Why is Canon 50mm f1.8 Good for Videography?

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Have you ever wondered about buying a Canon 50mm f1.8 lens? Perhaps, you stopped because it’s a typical portrait photography lens and you make videos on YouTube. Isn’t it?

Well, I’m going to discuss whether or not you should buy a Canon 50mm f1.8 lens.

If you have a DSLR or a mirrorless camera, chances are you have heard about Prime lenses. A prime lens is a lens in which focal length is fixed meaning that you can’t zoom in and out using the lens. Although you can do that is post-production anytime, which is slightly different than zooming using the lens.

A 50mm lens is an essential gear for portrait photography. A famous photography term “bokehlicious” is used for expressing the amount of bokeh created by any particular lens.

A 50mm lens is made to separate the foreground from the background with the beautiful looking bokeh effect.

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I use Canon’s 50mm f1.8 STM lens which happens to be one of the cheapest lenses canon has to offer. I have been using the Canon 50mm f1.8 Stm lens for more than two years now.

Why is Canon 50mm f1.8 Good for Videography?

3 Things You Should Know About Canon 50mm f/1.8 Lens

I have gathered three of the best-case videography scenarios for using a 50mm lens:

1) Recording A-Roll Shots

A-roll is the video or the audio that tells a story acting as the backbone of the video. Typically the interviews are shot as A-roll only. Since the 50mm lens has a fixed focal length and a relatively cropped/zoomed-in frame so you have to put your subject slightly far away than you normally would. Once you pull this off, you will have a perfect A-roll video.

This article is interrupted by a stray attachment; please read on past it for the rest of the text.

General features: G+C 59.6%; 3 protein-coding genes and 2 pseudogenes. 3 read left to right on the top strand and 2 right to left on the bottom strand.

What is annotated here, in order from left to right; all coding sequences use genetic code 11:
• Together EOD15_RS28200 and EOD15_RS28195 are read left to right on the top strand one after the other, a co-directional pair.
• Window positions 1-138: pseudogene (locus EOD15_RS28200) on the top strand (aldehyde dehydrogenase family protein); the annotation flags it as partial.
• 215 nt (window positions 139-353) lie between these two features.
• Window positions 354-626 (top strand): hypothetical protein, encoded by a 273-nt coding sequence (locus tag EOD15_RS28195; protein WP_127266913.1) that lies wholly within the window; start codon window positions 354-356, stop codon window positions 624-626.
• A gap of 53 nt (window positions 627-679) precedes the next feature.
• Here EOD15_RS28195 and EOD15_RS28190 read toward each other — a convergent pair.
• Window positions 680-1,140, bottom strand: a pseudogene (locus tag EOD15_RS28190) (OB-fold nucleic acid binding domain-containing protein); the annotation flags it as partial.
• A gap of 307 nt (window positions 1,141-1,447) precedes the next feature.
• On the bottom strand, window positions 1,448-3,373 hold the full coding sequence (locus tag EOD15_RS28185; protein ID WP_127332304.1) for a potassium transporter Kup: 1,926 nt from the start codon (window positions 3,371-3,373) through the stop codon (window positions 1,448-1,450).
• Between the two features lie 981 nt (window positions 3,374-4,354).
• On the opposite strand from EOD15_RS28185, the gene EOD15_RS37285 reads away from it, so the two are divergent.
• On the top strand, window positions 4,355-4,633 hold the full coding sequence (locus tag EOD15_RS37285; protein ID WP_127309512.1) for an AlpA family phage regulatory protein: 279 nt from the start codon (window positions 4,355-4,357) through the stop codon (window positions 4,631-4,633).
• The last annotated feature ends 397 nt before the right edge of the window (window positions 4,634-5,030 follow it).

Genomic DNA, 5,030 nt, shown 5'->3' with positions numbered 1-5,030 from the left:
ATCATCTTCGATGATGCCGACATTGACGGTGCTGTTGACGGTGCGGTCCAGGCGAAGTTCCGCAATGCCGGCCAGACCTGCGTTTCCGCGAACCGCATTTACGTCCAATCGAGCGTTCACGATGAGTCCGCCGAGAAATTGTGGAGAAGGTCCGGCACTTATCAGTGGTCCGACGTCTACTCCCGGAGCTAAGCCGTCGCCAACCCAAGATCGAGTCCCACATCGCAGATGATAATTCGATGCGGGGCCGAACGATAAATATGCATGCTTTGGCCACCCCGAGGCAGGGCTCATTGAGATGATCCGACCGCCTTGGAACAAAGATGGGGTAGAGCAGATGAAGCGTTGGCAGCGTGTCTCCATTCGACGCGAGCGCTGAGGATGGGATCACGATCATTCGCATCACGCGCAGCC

Focal Length is the distance between the camera’s sensor and the glass of the lens. The shorter the focal length, the wider the angle of view and vice versa.

The sharpness of the Prime lens will make the video look instantly professional. You can do for pretty cheap because as I told you before that this is one of the cheapest lenses that canon has to offer.

2) Shot Where You Need Sharpness

Product videography is a great example where you need a sharp video to capture every detail of the product. A 50mm lens captures a very sharp image that even the tiniest of the detail cannot go unnoticed.

A prime lens like 50mm is able to capture impressive details because they have a fixed focal length. Any lens that does not support zooming in and out will always have better sharpness in the image it captures.

3) Low Light Videography

The aperture of a lens is responsible for letting in the light into the senor of the camera. The lower the aperture the more light it lets in and vice-versa. There are three versions of the 50mm lens that Canon sells. One with f1.8 which is the cheapest, the second one with f1.4, and the third one with f1.2.

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Canon EF 50mm f/1.8Canon EF 50mm f/1.4Canon EF 50mm f/1.2

I won’t recommend getting an f1.2 lens for letting more light in as f1.8 is a very good aperture for shooting in low lighting conditions. Just try to not overdo the ISO settings. 

A Bonus Tip for Canon 50mm f1.8 Users

Handheld shooting while using a Canon 50mm f/1.8 lens won’t a good idea. Always use a tripod or whatever you have for stabilizing the footage.

The reason is the longer focal length of the lens; a small shake in hand movement can make the footage look horrible.

These were the three scenarios in which if 50mm can be used with effectiveness. If you have any queries or suggestions, please contact me on Instagram or leave a comment down below.

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